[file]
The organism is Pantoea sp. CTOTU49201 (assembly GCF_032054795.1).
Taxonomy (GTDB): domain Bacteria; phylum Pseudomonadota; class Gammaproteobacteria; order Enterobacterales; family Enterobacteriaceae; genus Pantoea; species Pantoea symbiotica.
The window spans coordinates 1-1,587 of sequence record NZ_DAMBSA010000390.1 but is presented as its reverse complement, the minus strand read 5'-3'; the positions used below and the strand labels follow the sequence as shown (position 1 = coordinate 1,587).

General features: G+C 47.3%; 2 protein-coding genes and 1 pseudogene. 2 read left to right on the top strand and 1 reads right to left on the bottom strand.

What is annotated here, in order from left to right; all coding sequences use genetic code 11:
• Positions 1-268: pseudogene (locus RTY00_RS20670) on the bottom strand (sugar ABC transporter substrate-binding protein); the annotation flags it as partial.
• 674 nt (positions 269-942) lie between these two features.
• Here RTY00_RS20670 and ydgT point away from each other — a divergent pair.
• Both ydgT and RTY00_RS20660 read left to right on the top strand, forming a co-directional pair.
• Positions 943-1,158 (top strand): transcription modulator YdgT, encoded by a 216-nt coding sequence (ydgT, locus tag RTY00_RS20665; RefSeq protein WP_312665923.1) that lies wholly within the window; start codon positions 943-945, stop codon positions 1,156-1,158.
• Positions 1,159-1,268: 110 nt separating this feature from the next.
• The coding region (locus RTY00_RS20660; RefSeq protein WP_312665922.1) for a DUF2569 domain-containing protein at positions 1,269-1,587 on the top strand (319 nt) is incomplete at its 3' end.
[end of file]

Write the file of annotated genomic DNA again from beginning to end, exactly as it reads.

The organism is Pantoea sp. CTOTU49201 (assembly GCF_032054795.1).
Taxonomy (GTDB): domain Bacteria; phylum Pseudomonadota; class Gammaproteobacteria; order Enterobacterales; family Enterobacteriaceae; genus Pantoea; species Pantoea symbiotica.
The window spans coordinates 1-1,587 of sequence record NZ_DAMBSA010000390.1 but is presented as its reverse complement, the minus strand read 5'-3'; the positions used below and the strand labels follow the sequence as shown (position 1 = coordinate 1,587).

General features: G+C 47.3%; 2 protein-coding genes and 1 pseudogene. 2 read left to right on the top strand and 1 reads right to left on the bottom strand.

What is annotated here, in order from left to right; all coding sequences use genetic code 11:
• Positions 1-268: pseudogene (locus RTY00_RS20670) on the bottom strand (sugar ABC transporter substrate-binding protein); the annotation flags it as partial.
• 674 nt (positions 269-942) lie between these two features.
• Here RTY00_RS20670 and ydgT point away from each other — a divergent pair.
• Both ydgT and RTY00_RS20660 read left to right on the top strand, forming a co-directional pair.
• Positions 943-1,158 (top strand): transcription modulator YdgT, encoded by a 216-nt coding sequence (ydgT, locus tag RTY00_RS20665; RefSeq protein WP_312665923.1) that lies wholly within the window; start codon positions 943-945, stop codon positions 1,156-1,158.
• Positions 1,159-1,268: 110 nt separating this feature from the next.
• The coding region (locus RTY00_RS20660; RefSeq protein WP_312665922.1) for a DUF2569 domain-containing protein at positions 1,269-1,587 on the top strand (319 nt) is incomplete at its 3' end.